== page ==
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Moral Rot, part 2: exploration

While moral rot has roots in the Bible and the origins of documented western philosophy, allusions, references and fear mongering inducing the concept are alive and well in mainstream channels today.

As with any concept lacking clear theoretical structure, the meaning varies from context to context with each instance revealing a new angle. I'd love to give a direct explanation, but alas that's impossible. Instead, I'll have to circle around the idea until something concrete naturally distills itself. So let's dive right in.

'Moral rot' includes meanings ranging from leadership to politics to autonomy to agency to responsibility to social justice to cultural dynamics et al. We can start by exploring the terms 'moral' and 'rot' individually.


We're all mostly familiar with the idea of morality. Somewhere we've all heard of utilitarianism, maybe even Kant, duty and responsibility. 'Virtue' is another interesting idea, as is social contract, empathy, compassion, care, maybe even stakeholder. To boil down the arguments of the last 3,000 years, there's a tension between a person's individual agency and the pressures from the world. It seems wrong to kill someone, but what if you have no choice etc.

Discussions of morality typically involve evaluating someone's decision making, their character and the options available to them. Skipping a detailed history, the mid-late 20th century discussion of ethics saw an abrupt shift, as did almost every other topic of inquiry up to that point. Physics became less about 'things' and more about 'possibilities' or 'likelihoods'. Economics shifted away from static systems to behavioural concepts. And politics implemented a new, dynamical system to protect against banal totalitarianism. So too went philosophy. The idea of moral luck - that two people could make the same exact decision under the same exact circumstances yet one person could reasonably be held to be unethical and the other ethical - created a theoretical compatibility to resolve the tension between personal agency and external pressure. Moral luck has opened a new pathway to understanding the nature of ethics and morality, ushering in a new era. And so it goes, just as Democritus knew about the atom before the invention of the electron microscope, so too was the world aware of the process of moral rot before we had the theoretical structure of moral luck to properly understand it.


We're all familiar with rotting fruit. It's good one day, and gross the next. The process is relatively straightforward. Understood at the cellular level: cells die (it happens); release enzymes; membranes deteriorate; it's consumed by other cells; bacteria hop in for a snack; produce waste; and on and on. Understood cosmically, it's just entropy. In any transfer of energy, a little bit of energy is wasted and over time it's reduced to nothing. Things reduce themselves until they recycle, almost like a countdown. But a countdown to what (, David)!? Well, to nothing.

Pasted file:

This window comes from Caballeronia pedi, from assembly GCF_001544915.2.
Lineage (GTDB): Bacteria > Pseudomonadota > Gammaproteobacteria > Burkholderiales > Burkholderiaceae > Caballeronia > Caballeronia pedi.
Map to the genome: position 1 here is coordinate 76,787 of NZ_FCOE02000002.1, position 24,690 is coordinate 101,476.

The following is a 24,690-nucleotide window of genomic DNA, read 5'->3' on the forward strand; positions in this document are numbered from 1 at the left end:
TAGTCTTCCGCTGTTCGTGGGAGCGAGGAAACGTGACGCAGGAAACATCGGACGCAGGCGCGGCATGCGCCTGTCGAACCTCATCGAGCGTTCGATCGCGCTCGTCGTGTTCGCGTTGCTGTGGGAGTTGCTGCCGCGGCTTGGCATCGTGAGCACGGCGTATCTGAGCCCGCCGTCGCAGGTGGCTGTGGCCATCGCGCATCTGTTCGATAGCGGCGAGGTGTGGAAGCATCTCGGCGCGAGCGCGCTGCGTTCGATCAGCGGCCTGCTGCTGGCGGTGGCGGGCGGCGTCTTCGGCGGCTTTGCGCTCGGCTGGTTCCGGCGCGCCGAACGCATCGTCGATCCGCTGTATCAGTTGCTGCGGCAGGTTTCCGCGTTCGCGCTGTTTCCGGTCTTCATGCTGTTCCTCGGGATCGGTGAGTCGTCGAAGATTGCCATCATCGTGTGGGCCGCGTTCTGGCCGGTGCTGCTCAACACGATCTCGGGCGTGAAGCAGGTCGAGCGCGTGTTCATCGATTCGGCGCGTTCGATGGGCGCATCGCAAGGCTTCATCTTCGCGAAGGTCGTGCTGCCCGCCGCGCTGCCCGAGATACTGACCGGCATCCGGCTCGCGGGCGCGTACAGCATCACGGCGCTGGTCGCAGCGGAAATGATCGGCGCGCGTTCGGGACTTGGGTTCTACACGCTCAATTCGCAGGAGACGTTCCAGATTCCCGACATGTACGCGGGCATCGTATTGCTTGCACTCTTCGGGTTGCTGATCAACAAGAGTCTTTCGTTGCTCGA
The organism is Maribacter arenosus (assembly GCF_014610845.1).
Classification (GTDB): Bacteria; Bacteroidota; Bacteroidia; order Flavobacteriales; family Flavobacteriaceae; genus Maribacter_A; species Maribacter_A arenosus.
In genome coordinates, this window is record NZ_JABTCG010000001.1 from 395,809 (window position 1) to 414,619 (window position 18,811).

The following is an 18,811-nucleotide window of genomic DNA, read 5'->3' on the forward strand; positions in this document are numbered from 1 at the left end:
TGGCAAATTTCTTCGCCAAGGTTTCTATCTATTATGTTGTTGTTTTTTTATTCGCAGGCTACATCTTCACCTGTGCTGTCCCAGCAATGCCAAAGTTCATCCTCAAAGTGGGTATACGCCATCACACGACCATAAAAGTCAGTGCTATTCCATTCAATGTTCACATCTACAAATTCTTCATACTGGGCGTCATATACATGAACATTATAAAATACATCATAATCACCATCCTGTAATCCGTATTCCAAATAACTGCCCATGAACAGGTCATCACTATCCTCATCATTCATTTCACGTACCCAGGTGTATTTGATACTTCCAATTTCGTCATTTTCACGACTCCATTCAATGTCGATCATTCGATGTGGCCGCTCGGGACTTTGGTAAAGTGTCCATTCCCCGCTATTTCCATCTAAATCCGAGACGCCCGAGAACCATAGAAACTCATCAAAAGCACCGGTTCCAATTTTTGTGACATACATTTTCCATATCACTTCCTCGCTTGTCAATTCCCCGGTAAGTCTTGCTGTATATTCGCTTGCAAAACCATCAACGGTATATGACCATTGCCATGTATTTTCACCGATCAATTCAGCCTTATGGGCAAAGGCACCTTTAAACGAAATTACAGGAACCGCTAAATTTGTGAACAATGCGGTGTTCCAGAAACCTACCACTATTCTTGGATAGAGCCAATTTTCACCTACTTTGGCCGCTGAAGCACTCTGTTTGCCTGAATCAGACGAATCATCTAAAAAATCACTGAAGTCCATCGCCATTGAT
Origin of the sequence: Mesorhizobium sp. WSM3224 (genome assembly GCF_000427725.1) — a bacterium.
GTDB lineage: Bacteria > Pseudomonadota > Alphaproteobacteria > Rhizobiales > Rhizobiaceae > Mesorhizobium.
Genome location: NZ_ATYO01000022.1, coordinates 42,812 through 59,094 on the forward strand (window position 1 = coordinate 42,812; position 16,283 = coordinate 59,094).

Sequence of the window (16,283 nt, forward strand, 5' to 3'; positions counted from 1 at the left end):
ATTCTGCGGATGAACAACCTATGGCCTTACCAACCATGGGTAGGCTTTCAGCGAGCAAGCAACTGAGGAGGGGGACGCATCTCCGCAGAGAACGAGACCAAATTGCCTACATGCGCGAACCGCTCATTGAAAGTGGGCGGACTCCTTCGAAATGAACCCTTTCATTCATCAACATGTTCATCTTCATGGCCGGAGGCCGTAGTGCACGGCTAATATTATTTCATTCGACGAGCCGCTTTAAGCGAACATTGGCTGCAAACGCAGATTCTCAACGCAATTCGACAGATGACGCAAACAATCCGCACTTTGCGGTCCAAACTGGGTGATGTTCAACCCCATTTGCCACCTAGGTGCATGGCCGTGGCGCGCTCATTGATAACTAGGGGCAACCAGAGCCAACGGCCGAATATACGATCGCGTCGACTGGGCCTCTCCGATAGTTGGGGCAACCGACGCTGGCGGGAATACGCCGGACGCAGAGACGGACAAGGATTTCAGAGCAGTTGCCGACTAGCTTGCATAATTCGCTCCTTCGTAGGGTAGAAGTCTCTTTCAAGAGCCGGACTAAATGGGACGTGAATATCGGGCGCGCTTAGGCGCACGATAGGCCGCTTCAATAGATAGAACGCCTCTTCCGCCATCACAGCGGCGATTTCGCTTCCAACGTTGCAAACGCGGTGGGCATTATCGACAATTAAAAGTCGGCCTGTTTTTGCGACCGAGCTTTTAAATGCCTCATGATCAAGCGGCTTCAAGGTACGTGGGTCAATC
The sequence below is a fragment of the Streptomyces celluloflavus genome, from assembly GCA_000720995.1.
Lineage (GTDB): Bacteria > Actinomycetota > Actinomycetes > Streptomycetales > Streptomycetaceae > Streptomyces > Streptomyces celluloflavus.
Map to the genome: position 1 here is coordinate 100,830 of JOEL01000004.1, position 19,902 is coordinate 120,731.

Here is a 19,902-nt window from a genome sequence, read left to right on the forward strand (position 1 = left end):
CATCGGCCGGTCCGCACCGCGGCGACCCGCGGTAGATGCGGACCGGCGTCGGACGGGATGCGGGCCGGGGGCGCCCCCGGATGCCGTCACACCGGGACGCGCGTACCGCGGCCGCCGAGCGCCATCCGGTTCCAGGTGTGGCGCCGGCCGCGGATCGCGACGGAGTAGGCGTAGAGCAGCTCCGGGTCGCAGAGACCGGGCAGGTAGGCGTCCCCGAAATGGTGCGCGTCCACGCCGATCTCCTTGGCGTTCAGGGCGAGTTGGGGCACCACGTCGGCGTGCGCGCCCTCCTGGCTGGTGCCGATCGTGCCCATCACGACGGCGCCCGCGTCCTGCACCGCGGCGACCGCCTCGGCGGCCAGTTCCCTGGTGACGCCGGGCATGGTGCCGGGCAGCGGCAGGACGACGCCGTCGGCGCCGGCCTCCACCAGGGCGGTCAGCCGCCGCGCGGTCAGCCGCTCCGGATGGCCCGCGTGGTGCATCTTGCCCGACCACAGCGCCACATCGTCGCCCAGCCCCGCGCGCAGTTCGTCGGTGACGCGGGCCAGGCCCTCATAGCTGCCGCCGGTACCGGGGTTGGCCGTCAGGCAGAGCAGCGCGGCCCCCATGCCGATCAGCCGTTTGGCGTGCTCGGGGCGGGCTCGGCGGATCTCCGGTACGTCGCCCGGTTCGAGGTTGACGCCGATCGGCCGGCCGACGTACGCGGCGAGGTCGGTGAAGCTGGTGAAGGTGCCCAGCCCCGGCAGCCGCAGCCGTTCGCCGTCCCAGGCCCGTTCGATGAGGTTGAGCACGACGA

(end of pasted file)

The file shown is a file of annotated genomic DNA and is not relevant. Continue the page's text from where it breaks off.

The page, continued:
Okay, that's enough for now. Here's some reading to prep for part 3!

What eats at America — and so its place in the world — is moral rot: unrelenting blight that emanates from on high.

Third, we can now see climate denial as part of a broader moral rot. Donald Trump isn’t an aberration, he’s the culmination of where his party has been going for years. You could say that Trumpism is just the application of the depravity of climate denial to every aspect of politics. And there’s no end to the depravity in sight.

That is sick, and now Trump is the commander in chief and the sickness is deep inside our walls, a moral rot infesting the very people who fear the immigrants our President

“Something is eating us alive from the inside”

On a day like this, it’s impossible to ignore the fact that Trump’s administration is a moral and ethical plague. It will take years before we fully understand how far the pestilence spread and what its effects have been. But Trump wouldn’t have been able to do it on his own. It’s the people who advocate for him, justify him, excuse him and imitate him — people such as Kellyanne Conway — who make the real damage possible.

It wasn't too long ago that conservatives demanded that politicians display more "moral clarity" when dealing with external threats. Yet today, they look at the White House and see nothing but nuance. Sure, the president may be an ignorant halfwit with the impulse control of a toddler, but on the other hand he'll sign a tax cut, so we can't criticize him too harshly. And where is Trump's moral clarity? He'll rain insults down on talk show hosts, or on celebrities he doesn't like, or on a department store that won't carry his daughter's fashion line, but faced with actual goddamn Nazis, he retreats to the ground of moral equivalence. "Many sides."

Proverbs 28.2

When there is moral rot within a nation, its government topples easily. But wise and knowledgeable leaders bring stability.


By the transgression of a land many are its princes, But by a man of understanding and knowledge, so it endures.


When a land transgresses, it has many rulers,

but with a man of understanding and knowledge,

its stability will long continue

Politics has taken the place of true faith and a pure religion in this nation. Jerry Falwell, Jr is a symptom of that lukewarm fall.

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Defined a few terms, presented the general argument and examined one of the premises. Time to step back a little and see what others are saying about Moral Rot. There isn't much, at least academicall

The theory of moral rot is: 1. Moral Luck introduces a probabilistic structure to ethical assessment 2. Entropy is a method to model probabilistic structures 3. Bayes' theorem is a versatile tool to m

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